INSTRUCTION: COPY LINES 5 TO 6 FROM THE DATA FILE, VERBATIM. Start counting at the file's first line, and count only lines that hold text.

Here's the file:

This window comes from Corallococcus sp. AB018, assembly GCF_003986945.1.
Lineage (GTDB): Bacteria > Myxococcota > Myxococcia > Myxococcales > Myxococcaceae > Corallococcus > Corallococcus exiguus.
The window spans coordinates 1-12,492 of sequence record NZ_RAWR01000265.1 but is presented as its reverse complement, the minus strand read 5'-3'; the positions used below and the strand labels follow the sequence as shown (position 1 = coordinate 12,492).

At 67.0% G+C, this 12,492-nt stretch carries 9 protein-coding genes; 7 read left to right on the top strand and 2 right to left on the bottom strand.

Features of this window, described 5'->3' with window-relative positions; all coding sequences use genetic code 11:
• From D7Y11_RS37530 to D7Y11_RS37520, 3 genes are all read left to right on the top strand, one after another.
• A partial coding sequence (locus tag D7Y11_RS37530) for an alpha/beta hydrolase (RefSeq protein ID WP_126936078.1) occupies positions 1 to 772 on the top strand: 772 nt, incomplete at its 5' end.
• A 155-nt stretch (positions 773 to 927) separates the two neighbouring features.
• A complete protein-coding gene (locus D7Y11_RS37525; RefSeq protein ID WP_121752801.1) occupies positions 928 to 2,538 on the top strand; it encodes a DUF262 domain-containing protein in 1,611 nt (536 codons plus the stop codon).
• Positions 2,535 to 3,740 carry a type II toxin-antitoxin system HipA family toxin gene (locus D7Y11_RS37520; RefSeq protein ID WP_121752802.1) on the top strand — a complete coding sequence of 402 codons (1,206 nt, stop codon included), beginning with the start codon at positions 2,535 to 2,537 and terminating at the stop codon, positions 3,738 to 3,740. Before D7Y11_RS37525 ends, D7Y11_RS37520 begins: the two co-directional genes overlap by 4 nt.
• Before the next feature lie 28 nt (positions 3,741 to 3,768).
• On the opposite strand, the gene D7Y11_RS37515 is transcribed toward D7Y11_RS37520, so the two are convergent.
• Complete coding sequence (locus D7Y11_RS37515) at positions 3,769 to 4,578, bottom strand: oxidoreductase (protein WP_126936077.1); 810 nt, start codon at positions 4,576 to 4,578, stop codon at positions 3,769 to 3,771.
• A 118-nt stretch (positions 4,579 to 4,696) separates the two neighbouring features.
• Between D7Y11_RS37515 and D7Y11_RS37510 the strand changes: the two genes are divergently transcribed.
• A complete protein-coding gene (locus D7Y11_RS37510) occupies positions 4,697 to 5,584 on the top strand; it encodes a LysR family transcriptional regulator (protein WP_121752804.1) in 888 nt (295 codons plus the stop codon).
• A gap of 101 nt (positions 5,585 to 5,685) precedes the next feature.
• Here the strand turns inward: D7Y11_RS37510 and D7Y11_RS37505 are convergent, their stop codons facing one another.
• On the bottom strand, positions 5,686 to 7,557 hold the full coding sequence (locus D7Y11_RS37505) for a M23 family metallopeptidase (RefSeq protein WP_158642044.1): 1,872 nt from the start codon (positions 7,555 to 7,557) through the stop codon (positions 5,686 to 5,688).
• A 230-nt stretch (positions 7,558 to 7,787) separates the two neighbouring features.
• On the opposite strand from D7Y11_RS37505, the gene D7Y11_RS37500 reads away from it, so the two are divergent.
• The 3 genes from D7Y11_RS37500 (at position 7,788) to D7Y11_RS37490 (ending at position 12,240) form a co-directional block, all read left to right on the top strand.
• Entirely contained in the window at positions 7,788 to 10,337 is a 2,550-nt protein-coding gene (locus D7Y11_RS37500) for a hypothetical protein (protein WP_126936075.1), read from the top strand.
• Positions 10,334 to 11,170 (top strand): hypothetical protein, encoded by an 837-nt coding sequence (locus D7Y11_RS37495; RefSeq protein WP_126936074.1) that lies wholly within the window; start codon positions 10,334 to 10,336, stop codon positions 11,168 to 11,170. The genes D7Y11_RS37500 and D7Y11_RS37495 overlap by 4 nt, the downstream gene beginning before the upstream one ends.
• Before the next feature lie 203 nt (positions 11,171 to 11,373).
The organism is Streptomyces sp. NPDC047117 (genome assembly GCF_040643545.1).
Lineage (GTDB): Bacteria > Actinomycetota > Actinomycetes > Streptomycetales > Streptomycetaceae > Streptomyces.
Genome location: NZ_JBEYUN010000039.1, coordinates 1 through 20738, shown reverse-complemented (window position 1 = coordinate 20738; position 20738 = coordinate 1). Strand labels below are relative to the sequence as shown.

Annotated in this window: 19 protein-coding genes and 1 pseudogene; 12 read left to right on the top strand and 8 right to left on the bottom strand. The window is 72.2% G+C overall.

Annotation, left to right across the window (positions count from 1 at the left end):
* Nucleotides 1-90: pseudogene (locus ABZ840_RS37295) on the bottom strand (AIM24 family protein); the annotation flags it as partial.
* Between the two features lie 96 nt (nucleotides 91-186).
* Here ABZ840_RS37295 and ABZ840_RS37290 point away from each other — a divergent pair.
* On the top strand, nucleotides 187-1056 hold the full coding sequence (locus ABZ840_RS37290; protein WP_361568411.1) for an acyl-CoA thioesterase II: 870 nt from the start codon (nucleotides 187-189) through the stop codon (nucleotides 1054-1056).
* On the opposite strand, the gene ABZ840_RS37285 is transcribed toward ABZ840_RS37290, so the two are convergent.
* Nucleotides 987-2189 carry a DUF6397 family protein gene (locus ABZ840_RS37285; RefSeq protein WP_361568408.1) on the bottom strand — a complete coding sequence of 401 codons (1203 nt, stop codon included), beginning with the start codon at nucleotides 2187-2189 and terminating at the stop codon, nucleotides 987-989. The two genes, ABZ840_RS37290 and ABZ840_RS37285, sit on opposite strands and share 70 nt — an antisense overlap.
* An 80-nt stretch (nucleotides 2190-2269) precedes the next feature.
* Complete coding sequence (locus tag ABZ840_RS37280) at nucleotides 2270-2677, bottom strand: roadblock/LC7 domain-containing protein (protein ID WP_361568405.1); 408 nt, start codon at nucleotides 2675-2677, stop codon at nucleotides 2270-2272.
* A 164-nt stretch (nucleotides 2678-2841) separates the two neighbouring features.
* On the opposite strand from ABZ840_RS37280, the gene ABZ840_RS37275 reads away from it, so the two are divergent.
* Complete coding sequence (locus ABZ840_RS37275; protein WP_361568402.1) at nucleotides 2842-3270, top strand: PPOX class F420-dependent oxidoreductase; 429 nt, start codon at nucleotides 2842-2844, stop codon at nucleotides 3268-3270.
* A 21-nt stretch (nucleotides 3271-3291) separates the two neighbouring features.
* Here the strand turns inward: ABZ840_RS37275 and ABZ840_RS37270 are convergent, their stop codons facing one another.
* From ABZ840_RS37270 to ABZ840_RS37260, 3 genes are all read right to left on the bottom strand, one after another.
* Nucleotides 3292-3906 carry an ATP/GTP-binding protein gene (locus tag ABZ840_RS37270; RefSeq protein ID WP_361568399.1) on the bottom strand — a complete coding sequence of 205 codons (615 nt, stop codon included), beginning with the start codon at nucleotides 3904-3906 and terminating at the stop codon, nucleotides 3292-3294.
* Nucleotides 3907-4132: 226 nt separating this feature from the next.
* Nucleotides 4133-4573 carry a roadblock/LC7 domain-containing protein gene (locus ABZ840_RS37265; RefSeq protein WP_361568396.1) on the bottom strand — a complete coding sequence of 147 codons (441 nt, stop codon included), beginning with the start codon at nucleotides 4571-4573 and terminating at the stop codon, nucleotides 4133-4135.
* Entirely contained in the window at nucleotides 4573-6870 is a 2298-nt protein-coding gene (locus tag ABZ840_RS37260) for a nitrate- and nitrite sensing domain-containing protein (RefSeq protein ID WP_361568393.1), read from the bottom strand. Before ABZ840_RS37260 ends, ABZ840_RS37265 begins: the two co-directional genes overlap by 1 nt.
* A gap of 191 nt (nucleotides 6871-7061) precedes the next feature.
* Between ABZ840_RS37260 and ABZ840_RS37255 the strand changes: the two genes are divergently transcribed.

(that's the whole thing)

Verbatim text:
Features of this window, described 5'->3' with window-relative positions; all coding sequences use genetic code 11:
• From D7Y11_RS37530 to D7Y11_RS37520, 3 genes are all read left to right on the top strand, one after another.